HOME > Chowhound > General South Archive >
What have you made lately?
TELL US

Where do ya get a good chopped liver sandwich around Raleigh?

klmonline Sep 15, 2006 02:20 AM

The title pretty much sums it up. I'm willing to drive out of my way for some deli quality real chopped liver, pastrami, etc.

Kosher is not a consideration in my case... just the taste.

  1. r
    rockycat Sep 16, 2006 03:08 AM

    Among the many things this area is missing, a decent Jewish-style deli would be near the top of the list. I have yet to see chopped liver on any menu in Raleigh. My solution is to use the 2nd Avenue Deli's liver recipe (the beef liver is crucial and I keep home-rendered chicken fat in the freezer) and a loaf of Arnold's rye bread. It's easy if you have a Kitchen-Aid with the meat grinder attachment. I only make it once a year, though. My cholesterol level can't take any more.

    3 Replies
    1. re: rockycat
      r
      Rory Sep 16, 2006 03:30 AM

      I think a kosher dairy would fly here, but my family doesn't eat deli any more it just too bad for you.
      There is a new place Sabra's near Woodcroft mall that has kosher stuff, primarily Israeli. Hey you could call & ask & who knows maybe Whole Foods might as the New Year is coming up. I used to have brisket for rosh hashanah; now we make Israeli/ Sephardic cuisine: Morrocan chicken et al.

      1. re: rockycat
        Tom M of Durham NC Sep 16, 2006 08:54 PM

        I think this is why you won't see a good Jewish style deli open in the area. Even those of us who love this food know better than to eat it often enough to sustain a business. There used to be a Jewish deli in Cary (Horowitz' I think) but it went out of business.

        1. re: Tom M of Durham NC
          r
          rockycat Sep 16, 2006 09:01 PM

          Many years ago (more than 15) when Horowitz's was still in Raleigh, I ate there with the spouse-to-be. The service was appalling and the waitress - when I could find one - refused to believe there was anything wrong with my cheese blintzes until I cut them open and showed her that the insides were entirely green with mold. No apology, no replacement offered - not that I wanted one at that point - I was supposed to be grateful that I wasn't charged for them. From that point on, I never had the slightest interest in visiting them in either Raleigh or Cary.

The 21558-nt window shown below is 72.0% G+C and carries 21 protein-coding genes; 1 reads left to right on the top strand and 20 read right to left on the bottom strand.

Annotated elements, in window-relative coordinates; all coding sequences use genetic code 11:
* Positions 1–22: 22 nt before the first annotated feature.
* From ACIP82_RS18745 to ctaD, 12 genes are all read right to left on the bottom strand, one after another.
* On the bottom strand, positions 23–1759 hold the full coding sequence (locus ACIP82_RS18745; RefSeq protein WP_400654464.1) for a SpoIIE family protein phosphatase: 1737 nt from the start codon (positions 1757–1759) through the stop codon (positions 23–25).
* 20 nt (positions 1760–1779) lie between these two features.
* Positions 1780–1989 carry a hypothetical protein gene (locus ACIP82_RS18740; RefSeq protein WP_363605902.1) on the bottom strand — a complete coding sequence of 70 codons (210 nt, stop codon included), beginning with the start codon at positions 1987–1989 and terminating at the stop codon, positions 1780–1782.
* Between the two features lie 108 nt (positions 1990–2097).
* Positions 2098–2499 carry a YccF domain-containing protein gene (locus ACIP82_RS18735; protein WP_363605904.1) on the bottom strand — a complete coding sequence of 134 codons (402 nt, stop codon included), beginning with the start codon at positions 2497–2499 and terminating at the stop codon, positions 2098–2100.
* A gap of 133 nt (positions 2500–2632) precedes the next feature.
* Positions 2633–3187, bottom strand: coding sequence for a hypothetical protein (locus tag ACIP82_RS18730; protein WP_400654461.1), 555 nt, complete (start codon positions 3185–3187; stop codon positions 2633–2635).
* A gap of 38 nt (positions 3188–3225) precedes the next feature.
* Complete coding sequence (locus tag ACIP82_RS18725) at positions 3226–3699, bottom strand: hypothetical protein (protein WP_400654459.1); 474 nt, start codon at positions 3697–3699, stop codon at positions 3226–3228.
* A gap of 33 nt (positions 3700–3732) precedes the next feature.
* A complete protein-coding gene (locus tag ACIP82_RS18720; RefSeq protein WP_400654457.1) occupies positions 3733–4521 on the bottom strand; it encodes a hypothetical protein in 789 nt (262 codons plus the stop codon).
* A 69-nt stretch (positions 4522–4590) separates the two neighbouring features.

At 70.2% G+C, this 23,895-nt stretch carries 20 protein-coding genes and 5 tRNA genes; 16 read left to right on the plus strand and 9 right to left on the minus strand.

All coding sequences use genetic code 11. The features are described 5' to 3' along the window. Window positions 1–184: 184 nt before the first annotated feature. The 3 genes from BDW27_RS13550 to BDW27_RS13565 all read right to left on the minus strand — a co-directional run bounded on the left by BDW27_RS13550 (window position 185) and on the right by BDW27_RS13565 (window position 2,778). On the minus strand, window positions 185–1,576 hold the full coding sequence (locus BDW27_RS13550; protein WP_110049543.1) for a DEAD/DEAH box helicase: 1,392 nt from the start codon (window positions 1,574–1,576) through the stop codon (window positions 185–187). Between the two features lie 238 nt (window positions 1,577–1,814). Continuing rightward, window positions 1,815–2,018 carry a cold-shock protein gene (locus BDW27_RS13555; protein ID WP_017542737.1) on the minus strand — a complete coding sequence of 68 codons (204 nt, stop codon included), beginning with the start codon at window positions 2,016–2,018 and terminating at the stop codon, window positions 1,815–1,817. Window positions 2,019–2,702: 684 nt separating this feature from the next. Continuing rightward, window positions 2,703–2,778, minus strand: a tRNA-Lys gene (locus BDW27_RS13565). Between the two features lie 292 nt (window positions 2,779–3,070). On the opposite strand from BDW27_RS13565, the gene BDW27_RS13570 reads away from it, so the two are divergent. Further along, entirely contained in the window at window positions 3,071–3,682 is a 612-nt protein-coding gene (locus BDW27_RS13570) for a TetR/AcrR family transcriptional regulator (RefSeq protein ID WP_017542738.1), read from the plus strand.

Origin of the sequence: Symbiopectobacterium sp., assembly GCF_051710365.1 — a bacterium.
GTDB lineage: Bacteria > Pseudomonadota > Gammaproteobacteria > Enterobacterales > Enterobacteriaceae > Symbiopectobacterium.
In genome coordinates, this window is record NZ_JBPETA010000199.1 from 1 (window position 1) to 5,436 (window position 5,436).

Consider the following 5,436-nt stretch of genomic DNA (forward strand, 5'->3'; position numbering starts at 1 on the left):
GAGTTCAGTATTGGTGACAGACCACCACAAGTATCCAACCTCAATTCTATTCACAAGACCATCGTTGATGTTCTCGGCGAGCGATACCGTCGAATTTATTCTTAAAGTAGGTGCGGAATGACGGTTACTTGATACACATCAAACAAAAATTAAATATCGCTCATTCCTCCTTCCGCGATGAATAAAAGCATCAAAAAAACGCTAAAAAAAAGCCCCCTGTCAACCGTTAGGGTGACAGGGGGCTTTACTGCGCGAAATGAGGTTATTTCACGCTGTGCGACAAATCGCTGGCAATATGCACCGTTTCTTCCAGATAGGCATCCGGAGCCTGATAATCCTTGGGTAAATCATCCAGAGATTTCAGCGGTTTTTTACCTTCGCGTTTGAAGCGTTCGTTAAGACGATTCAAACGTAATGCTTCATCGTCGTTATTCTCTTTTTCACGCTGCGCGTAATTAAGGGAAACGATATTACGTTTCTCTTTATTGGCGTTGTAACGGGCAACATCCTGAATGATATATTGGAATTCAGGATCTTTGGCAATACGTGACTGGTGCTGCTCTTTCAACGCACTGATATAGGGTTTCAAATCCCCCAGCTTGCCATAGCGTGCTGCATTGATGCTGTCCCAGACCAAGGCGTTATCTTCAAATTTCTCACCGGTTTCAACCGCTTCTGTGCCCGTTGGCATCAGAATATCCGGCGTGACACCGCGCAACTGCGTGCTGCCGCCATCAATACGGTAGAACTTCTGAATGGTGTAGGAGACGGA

The restaurant was just plain bad, not bad for you.

      2. h
        HeelsSoxHound Sep 16, 2006 01:36 PM

        sabra doesn't have a kitchen... they do have some other interesting products, though.

        2 Replies
        1. re: HeelsSoxHound
          r
          Rory Sep 16, 2006 07:21 PM

          Could you tell me, Hound? Give me some kind of idea what's there as I may go this week then. Anything fresh?

          1. re: Rory
            klmonline Sep 17, 2006 09:36 PM

            I just went over there today. It's in a small strip of businesses in a brick mini-mall (mall is too big a word, but I can't think what else to call it). On your left after you cross 54 coming from Hwy 40 (751 changes its name to Hope Valley). Look for a temporary white banner over the door announcing "Sabra Kosher and Israeli".

            They are a small retail grocer. The aisles carry some baked goods (all prepacked imports... no home cooked items), some candies, and the usual matzohs, egg noodles, and other essential ingredients. Some halvah (including one without sugar that sparked my interest, but the labeling was only in Hebrew and I couldn't read the ingredients). Challah looked tired and rubbery, but that's just a snap call from looking at the bag... No taste test. Nice looking honey cakes.

            There are refrigerators and freezers for cold prepackaged items. I bought a frozen tub of "Meal Mart Gourmet Beef Chopped Liver" but I haven't thawed and tried it yet. I also tried a refrigerated jar of Ba-Tampte brand half-sour pickles (good flavor, but not crisp). I also picked up some Empire frozen cheese blintzes. They had a few cuts of kosher beef (like small steaks) and assorted other items.

            Most items were one brand only... No comparison shopping. I didn't see any kosher chickens, but I wasn't really looking for those and could easily have glossed over them.

            The husband/wife team at the cash register were speaking Hebrew to some of the shoppers and English to others. They seemed pleasant enough. All three items I bought were between 4 and 5 dollars.

            There is no deli section or attempts to serve food to eat immediately. Just a grocery store.

        2. r
          Rory Sep 18, 2006 01:06 AM

          Thanks for the report kimon;
          not so exciting for me. If the couple speak Hebrew you can ask them about the Halvah. I'm glad you found chopped liver, I was going to say they're selling fresh chicken livers at Weaver St. if you're up for it.
          Weaver St. has Gus's Pickles, straight from the barrel in nyc, very good if you like half-cured. Crisp:) & very good in-house baked Challah, they always make cakes for the holidays too.